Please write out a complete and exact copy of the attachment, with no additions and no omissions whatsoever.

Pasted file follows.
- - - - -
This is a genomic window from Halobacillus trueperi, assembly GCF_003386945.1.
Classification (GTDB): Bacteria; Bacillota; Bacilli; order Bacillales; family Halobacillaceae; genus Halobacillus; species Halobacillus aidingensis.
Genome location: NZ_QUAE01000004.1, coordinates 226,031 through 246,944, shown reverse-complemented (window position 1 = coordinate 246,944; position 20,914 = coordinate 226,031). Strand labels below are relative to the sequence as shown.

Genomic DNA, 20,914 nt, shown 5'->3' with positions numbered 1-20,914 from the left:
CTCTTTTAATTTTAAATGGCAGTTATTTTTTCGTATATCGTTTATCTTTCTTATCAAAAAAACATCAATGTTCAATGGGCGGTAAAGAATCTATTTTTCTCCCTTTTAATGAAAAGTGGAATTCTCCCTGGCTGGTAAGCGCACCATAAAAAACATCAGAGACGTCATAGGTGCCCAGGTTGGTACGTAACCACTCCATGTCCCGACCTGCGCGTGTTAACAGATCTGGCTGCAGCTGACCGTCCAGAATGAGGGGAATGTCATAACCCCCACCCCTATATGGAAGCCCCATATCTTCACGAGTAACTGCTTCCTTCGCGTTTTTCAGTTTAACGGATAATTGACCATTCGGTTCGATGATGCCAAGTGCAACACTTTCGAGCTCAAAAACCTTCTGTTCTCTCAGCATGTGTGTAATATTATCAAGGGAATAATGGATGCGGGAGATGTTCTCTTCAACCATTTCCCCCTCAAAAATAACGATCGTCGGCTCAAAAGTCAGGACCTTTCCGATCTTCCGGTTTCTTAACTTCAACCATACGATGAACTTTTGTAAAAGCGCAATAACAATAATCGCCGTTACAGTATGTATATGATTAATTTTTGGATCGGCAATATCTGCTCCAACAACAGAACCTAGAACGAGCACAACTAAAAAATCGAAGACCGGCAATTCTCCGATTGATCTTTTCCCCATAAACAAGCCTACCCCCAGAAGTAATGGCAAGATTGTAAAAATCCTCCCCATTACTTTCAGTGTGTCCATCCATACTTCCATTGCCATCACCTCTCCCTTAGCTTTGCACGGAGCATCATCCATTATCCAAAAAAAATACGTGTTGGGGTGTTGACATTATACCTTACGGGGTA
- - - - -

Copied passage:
This is a genomic window from Halobacillus trueperi, assembly GCF_003386945.1.
Classification (GTDB): Bacteria; Bacillota; Bacilli; order Bacillales; family Halobacillaceae; genus Halobacillus; species Halobacillus aidingensis.
Genome location: NZ_QUAE01000004.1, coordinates 226,031 through 246,944, shown reverse-complemented (window position 1 = coordinate 246,944; position 20,914 = coordinate 226,031). Strand labels below are relative to the sequence as shown.

Genomic DNA, 20,914 nt, shown 5'->3' with positions numbered 1-20,914 from the left:
CTCTTTTAATTTTAAATGGCAGTTATTTTTTCGTATATCGTTTATCTTTCTTATCAAAAAAACATCAATGTTCAATGGGCGGTAAAGAATCTATTTTTCTCCCTTTTAATGAAAAGTGGAATTCTCCCTGGCTGGTAAGCGCACCATAAAAAACATCAGAGACGTCATAGGTGCCCAGGTTGGTACGTAACCACTCCATGTCCCGACCTGCGCGTGTTAACAGATCTGGCTGCAGCTGACCGTCCAGAATGAGGGGAATGTCATAACCCCCACCCCTATATGGAAGCCCCATATCTTCACGAGTAACTGCTTCCTTCGCGTTTTTCAGTTTAACGGATAATTGACCATTCGGTTCGATGATGCCAAGTGCAACACTTTCGAGCTCAAAAACCTTCTGTTCTCTCAGCATGTGTGTAATATTATCAAGGGAATAATGGATGCGGGAGATGTTCTCTTCAACCATTTCCCCCTCAAAAATAACGATCGTCGGCTCAAAAGTCAGGACCTTTCCGATCTTCCGGTTTCTTAACTTCAACCATACGATGAACTTTTGTAAAAGCGCAATAACAATAATCGCCGTTACAGTATGTATATGATTAATTTTTGGATCGGCAATATCTGCTCCAACAACAGAACCTAGAACGAGCACAACTAAAAAATCGAAGACCGGCAATTCTCCGATTGATCTTTTCCCCATAAACAAGCCTACCCCCAGAAGTAATGGCAAGATTGTAAAAATCCTCCCCATTACTTTCAGTGTGTCCATCCATACTTCCATTGCCATCACCTCTCCCTTAGCTTTGCACGGAGCATCATCCATTATCCAAAAAAAATACGTGTTGGGGTGTTGACATTATACCTTACGGGGTA